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Jane Eyre

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Jane Eyre Coursework By Charlotte Bronte How Bronte evokes the reader's sympathy for Jane in chapter one Jane Eyre is a classic romance novel by Charlotte Bronte based on part of the author's own days in a brutal boarding school. Jane Eyre was published in 1847 under the male pen name Currer bell, during the Victorian era when males dominated the household and society. Charlotte Bronte was brought up in Yorkshire at the time of the Industrial Revolution. The compassion of society was changing and a lot of the population was becoming urbanised. The status of women was very different from nowadays. Women had very little power in society and their education was limited. Nowadays, women are given an equal right to play an active role in society. The novel is written in the first person, narrative voice of Jane Eyre looking back on her childhood. This enables the reader to see things through her eyes and from her perspective. The effect is that, even if we see her behaving in a way we do not like, a person can understand why she behaves as she does, and share her feelings. ...read more.


She feels exposed and unprotected. A major tactic Bronte uses in this chapter is contrast between Jane and John. The two have completely different personalities and do not have a good relationship. Bronte uses images such as "fiend" and "black horned thing" as a preface to John's entrance which shows that Jane associates him with the devilish images she reads about in her book. Jane is bullied by John, physically and emotionally and is treated unjustly because of her financial status. John refers to her as "Jone" which shows his lack of concern for her identity. He has no respect for Jane and has no sympathy towards her, so he therefore continues to bully her by insulting her and calling her a "bad animal" and "you rat". These bestial metonyms perhaps influence the reader to think of Jane as wild. She is treated as if she is not an individual human being and is made to feel inferior. There are a number of characters in the novel that Jane has to "overcome". There are simple bullies like John Reed, and people in a position of greater authority, such as Mrs Reed. ...read more.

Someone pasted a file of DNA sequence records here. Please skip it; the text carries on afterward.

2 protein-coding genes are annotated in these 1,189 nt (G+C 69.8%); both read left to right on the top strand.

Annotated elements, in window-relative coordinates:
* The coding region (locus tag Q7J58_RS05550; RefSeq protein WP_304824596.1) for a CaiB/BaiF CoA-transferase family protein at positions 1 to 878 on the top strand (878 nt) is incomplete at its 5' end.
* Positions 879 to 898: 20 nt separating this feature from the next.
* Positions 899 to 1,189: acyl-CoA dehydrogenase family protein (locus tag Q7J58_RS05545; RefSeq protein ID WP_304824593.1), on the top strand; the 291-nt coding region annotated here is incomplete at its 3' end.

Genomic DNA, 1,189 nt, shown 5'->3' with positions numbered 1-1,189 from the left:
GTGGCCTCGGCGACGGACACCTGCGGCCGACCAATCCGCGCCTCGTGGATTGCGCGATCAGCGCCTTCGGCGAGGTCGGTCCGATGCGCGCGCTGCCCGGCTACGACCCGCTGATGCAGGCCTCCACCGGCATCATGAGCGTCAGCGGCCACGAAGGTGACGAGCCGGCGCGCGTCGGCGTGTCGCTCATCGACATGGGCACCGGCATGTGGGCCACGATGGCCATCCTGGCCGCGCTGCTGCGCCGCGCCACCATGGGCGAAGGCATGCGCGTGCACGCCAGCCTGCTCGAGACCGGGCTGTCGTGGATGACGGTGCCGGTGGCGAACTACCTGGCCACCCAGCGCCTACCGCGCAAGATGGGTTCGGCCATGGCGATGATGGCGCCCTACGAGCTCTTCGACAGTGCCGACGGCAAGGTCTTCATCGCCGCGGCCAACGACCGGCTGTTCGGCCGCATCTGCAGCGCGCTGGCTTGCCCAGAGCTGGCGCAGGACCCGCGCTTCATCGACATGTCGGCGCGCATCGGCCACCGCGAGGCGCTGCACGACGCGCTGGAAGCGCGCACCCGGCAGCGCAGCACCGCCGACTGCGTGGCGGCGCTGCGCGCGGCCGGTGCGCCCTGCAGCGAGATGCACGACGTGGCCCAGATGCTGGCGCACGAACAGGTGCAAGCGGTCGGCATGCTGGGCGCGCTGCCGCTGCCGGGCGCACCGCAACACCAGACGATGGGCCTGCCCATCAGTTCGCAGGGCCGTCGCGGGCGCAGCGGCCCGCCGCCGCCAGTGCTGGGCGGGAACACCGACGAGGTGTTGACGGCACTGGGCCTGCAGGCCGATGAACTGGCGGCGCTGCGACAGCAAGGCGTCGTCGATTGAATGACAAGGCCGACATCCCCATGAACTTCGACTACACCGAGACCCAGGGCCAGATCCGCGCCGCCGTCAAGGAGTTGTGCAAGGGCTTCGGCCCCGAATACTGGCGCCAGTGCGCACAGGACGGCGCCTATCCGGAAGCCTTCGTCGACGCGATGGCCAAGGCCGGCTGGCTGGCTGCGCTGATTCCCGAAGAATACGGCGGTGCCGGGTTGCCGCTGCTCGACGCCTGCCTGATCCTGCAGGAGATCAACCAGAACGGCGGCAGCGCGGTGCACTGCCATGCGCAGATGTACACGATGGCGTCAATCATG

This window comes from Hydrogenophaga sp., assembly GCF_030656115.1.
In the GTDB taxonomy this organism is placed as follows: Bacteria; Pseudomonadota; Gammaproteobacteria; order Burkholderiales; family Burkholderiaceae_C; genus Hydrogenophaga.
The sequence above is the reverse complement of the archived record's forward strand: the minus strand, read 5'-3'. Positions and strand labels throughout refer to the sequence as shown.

The first chapter of the novel concludes with Jane defending herself when John has been hitting her. She is not given a voice by her aunt and is immediately locked up in a room. Jane is presented as powerless and has no control whatsoever because she is outnumbered by the "four hands" which were on her. We feel sympathetic towards her because she is immediately seen as the problematic one in the situation when in fact she is the victim, but is not given the voice to explain herself. Instead, she has to accept the punishment she has been given, even if she has done nothing wrong, because she will never win. Bronte's novel was written to remind people of two things: 1. "Conventionality is not morality" meaning that following traditions is not necessarily good in itself. 2. "Self righteousness is not religion". Believing that you are good and others are evil does not mean that a person is acting in the way G-d will approve of. The novel expresses the points above and shows how unjust society was. I think Bronte's intentions were to encourage people to think more about their views on their society and perhaps to prevent the opinion of men being at the top of the household in the future. ?? ?? ?? ?? ...read more.

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